As Deadlines Approach, Seniors Print Their Theses
When Laura E. Donohue ’85 found out that the paper supplier Crane and Company was discontinuing the type of paper used by many students to print their theses, she knew she had to make a phone call.
“I actually called Crane’s and got as [much] as I possibly could out of their warehouse,” said Donohue, owner of Bob Slate Stationer, a business on Brattle Street that sells thesis paper and binders. Bob Slate has already gone through 20 or 30 reams, as well 100 packs of the discontinued Crane paper. A ream contains 500 sheets of paper, and a pack, 100. Only a week into March, there’s just one ream left.
As honors thesis deadlines come and go throughout March, businesses around Harvard Square are preparing for the inevitable spike in paper, binder, and printing requests that come as students complete the final stage of the taxing process.
Gnomon Copy, a printing and copying business on Mass. Ave., has in the past few weeks alone had about 60 student requests for thesis printing or binding, owner Michael Skikne estimated, a figure he said is consistent with years past. Skikne said he expects that number to increase in the next week as spring break and thesis deadlines approach.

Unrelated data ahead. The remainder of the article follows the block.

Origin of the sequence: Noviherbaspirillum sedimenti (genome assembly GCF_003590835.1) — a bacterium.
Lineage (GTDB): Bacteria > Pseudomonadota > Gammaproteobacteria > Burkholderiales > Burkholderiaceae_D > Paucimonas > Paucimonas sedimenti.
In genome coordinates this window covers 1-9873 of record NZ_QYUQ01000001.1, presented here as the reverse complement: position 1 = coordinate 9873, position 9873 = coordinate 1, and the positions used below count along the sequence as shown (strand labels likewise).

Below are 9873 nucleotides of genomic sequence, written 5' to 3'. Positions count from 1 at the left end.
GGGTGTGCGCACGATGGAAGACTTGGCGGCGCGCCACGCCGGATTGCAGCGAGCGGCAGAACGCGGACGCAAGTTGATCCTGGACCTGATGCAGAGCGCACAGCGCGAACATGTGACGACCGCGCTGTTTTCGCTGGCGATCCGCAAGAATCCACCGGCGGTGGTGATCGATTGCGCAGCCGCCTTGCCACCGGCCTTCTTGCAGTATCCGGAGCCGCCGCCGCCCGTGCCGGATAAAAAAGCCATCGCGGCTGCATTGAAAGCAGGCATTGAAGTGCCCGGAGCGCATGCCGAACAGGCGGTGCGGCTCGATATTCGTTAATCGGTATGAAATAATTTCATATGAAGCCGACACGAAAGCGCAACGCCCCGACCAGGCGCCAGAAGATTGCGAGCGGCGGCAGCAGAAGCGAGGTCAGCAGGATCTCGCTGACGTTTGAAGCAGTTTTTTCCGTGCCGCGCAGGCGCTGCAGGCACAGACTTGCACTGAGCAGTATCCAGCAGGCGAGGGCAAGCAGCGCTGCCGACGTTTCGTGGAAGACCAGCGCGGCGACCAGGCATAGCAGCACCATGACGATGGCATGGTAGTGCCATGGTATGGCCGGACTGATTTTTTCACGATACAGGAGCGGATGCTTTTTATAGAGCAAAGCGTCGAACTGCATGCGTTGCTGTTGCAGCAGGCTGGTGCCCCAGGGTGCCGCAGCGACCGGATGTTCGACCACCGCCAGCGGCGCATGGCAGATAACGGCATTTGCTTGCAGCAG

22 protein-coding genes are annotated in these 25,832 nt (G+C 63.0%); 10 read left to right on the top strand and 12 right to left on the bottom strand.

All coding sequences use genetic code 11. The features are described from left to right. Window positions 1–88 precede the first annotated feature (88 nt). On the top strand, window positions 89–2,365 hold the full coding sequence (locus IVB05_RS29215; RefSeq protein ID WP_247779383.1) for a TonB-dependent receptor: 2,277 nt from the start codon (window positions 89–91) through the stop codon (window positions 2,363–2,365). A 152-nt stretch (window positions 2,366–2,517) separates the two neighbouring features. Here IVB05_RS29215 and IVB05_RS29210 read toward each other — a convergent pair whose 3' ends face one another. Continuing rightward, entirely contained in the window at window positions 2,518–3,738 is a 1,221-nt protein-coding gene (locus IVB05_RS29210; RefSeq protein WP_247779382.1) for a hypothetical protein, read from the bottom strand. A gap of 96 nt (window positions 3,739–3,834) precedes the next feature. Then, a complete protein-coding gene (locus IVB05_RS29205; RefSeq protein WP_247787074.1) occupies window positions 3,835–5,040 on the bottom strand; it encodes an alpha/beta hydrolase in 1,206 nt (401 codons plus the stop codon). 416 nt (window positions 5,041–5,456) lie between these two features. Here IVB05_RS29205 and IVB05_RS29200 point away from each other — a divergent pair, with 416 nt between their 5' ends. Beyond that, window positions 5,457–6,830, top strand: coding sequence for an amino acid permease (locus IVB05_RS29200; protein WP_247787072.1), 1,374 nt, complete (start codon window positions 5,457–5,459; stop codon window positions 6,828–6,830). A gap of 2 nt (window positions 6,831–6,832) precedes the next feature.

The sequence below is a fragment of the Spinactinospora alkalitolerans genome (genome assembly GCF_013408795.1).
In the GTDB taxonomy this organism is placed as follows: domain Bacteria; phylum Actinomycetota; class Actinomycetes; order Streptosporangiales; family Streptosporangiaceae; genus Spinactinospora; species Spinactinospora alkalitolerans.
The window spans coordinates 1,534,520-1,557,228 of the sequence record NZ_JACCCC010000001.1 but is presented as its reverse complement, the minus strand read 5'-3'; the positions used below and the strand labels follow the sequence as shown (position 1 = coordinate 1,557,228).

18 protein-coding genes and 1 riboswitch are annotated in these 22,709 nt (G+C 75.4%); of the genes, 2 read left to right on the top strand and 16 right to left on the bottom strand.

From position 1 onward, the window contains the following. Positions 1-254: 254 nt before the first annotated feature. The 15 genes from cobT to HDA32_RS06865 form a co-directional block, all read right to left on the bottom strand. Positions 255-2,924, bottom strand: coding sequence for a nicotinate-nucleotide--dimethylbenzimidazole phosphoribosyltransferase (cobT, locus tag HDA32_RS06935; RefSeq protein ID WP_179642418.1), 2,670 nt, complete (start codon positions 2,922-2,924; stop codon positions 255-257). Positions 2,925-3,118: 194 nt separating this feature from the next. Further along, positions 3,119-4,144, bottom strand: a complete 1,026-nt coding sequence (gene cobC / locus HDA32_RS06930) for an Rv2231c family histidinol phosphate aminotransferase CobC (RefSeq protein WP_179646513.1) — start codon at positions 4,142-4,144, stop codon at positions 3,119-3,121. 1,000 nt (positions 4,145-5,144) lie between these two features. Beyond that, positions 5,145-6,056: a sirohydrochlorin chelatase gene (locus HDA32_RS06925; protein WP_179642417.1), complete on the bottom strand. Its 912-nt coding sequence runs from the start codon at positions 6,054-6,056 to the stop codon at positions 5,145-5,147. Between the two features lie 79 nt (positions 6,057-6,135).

According to Donohue, Bob Slate has had about 100 students come in to buy acid-free paper or custom-made binders thus far.
Students have several options for where to print or bind their theses, from stores in the Square to the printing rooms in the Houses. Jeanne A. Follansbee, director of studies for the history and literature department, said her department does not make any official recommendations for where students choose to print their theses.
On Feb. 28, history and literature concentrator Erin M. Fahy ’13 went with a friend to Gnomon Copy to print her thesis the night before it was due.
Skikne said printing a thesis at Gnomon can cost anywhere from $10 to $100, depending on the type of paper used and whether or not it is printed in color. Fahy said hers cost about $23, and she said she was satisfied with the service.
Fahy said she chose to have professionals print her thesis rather than opt for the House printing room “more for the peace of mind to have someone else [print] it.”
Daniel M. Claridge ’13, an inactive Crimson video editor and an English concentrator, opted to print his creative writing thesis, a 90-page screenplay, in Lowell House on acid-free paper purchased from Bob Slate. Unlike many thesis writers, he did not have to purchase a binder because the English department provided one for him, he said.
While many deadlines are still looming, those who have already pressed print said they are ready to enjoy post-thesis life.
“It’s really nice to be done, and I’m glad hist. and lit. had an early due date,” Fahy said.
—Staff writer Madeline R. Conway can be reached at email@example.com. Follow her on Twitter @MadelineRConway.